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I think I should call a press conference for hacking this month without a domestic assistant. I must however say I have been so close to running out of my mind every evening when I get back home. Sure, these people hold a special place in our homes. I am not saying they are the backbones of our homes, so please, don’t come to me guns blazing.
All I am saying is they make running a home smoother than it would have been without them - especially for those of us with younger children whose mode of communication varies from wailing to screaming even when nothing is really the problem.
That aside, after wading through this tough month, I can’t help but think about those married career women with young children; those whose partners prefer not to eat meals prepared by domestic managers.
I have been thinking about it every evening, what if I was one of you? Here I am with a three-year-old who I have to pick up from day-care each evening after work. By the time we both get home, my head is spinning like a tornado and my daughter is wailing even at the sight of a fly going about its business out the window.
Sometimes, I even try to talk to the dishes in the kitchen sink, begging them to rise and clean themselves. Cooking alone is a big issue as my daughter always wants to cook with me. I try to make her leave the kitchen by fully surrendering the TV to her and enticing her with cartoons but all I get is wail after wail.
I have since mastered the art of using my eyes and breathe to talk to her. Whenever she crosses my path, I breathe out so heavily and give her ‘the look’. Only then will she settle, though for only five minutes or so then she will be back to wailing. If she isn’t wailing, she will be calling me every minute to ask a question. Woe unto me if I do not answer. The questions she asks are enough to make me add sugar to the rice instead of salt.
“Mama, have you picked me up from the day-care?” “Mama, am I calling your name too much?”, “Mama, look at me, I am talking to you.”
Her underdeveloped pronunciation need concentration with all five senses before I can respond, otherwise I have to be prepared for more wails.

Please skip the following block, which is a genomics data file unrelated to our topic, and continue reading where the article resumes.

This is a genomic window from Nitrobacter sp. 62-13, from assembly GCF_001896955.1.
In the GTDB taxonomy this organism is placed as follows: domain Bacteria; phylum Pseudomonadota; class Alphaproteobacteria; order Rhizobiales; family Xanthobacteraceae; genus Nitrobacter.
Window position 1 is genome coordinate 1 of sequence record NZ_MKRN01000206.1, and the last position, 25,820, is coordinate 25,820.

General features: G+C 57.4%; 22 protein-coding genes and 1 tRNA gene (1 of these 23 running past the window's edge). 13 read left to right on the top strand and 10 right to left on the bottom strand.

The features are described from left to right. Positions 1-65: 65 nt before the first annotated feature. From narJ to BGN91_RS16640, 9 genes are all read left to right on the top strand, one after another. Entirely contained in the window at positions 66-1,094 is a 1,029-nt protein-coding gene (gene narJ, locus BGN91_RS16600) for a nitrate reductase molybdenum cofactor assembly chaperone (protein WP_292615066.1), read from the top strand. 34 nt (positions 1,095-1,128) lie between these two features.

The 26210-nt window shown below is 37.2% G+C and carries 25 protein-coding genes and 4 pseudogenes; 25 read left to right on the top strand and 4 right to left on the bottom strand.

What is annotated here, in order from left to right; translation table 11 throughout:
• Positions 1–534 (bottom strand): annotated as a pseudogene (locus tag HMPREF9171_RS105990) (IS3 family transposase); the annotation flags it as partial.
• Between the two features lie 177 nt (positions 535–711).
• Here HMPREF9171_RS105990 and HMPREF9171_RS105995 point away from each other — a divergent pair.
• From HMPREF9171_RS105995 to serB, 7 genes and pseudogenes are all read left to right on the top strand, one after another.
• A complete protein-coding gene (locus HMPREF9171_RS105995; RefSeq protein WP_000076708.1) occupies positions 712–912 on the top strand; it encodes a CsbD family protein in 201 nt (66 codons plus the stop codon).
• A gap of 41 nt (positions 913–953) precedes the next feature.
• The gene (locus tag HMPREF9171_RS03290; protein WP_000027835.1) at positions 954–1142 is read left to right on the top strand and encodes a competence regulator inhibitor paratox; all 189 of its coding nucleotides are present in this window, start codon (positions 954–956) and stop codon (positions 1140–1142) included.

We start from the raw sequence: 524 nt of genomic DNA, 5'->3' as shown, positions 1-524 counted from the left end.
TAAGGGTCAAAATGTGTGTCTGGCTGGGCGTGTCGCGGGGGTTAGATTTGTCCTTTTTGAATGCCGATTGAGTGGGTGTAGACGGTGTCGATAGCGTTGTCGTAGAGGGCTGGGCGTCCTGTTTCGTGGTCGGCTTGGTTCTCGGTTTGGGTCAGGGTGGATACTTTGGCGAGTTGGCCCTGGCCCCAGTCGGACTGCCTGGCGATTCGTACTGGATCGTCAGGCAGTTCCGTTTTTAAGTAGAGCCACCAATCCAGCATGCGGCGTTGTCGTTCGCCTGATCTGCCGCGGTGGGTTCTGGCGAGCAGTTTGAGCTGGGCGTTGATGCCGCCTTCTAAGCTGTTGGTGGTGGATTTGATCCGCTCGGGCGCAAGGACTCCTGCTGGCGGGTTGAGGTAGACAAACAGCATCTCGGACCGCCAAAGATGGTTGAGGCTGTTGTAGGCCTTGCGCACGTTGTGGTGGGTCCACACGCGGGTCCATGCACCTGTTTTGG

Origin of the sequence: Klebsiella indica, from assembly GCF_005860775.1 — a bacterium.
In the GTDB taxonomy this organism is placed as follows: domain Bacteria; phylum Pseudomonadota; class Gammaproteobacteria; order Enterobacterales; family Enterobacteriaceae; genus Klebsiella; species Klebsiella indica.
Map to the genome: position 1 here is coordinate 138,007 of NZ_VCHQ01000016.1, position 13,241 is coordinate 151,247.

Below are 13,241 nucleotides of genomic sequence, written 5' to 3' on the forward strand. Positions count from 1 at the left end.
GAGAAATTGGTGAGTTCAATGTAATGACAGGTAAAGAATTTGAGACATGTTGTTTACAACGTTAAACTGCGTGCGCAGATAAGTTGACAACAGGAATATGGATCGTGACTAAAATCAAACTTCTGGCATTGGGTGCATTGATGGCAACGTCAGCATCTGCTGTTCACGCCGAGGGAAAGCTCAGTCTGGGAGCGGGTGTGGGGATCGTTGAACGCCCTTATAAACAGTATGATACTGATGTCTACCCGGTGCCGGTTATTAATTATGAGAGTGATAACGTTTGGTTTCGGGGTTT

So this is why I sit there wondering how my married friends with young children cope. I think about how they walk back home after a tough day in office and an hour or more in traffic. I see them in my imagination dragging their weary feet into their homes and trying to stay alive after being ambushed by their children at the door as soon as it swings open.
Then I see their husbands sitting on the most comfortable sofa with their feet up and the day’s paper in their hands. The men’s eyes must say, “Just put that handbag down, calm those children down, then get into the kitchen and make me some tea followed by my meal.”
Then I see them struggling to breathe in and out and I see them remembering their hefty dowry. I can feel them murmuring the words, ‘Till death do us part’. Then I see them pull themselves together, smile back at their husbands and limp into the kitchen.
The smell of food burning in my own kitchen always jolts me back to reality. As I sat there thinking about other people’s problems, I was creating one of my own.
This month got me losing weight at an alarming rate. Not because I want to but because I either burnt my food due to fatigue or I was too tired to even know the location of my mouth after preparing dinner.
If I didn’t faint in January, I am not fainting any time soon. To my fellow career mothers who always have to personally attend to every need after a tough day at work, I say, salute!
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Your place in heaven is complete with a socket, a phone charger and free Wi-Fi.
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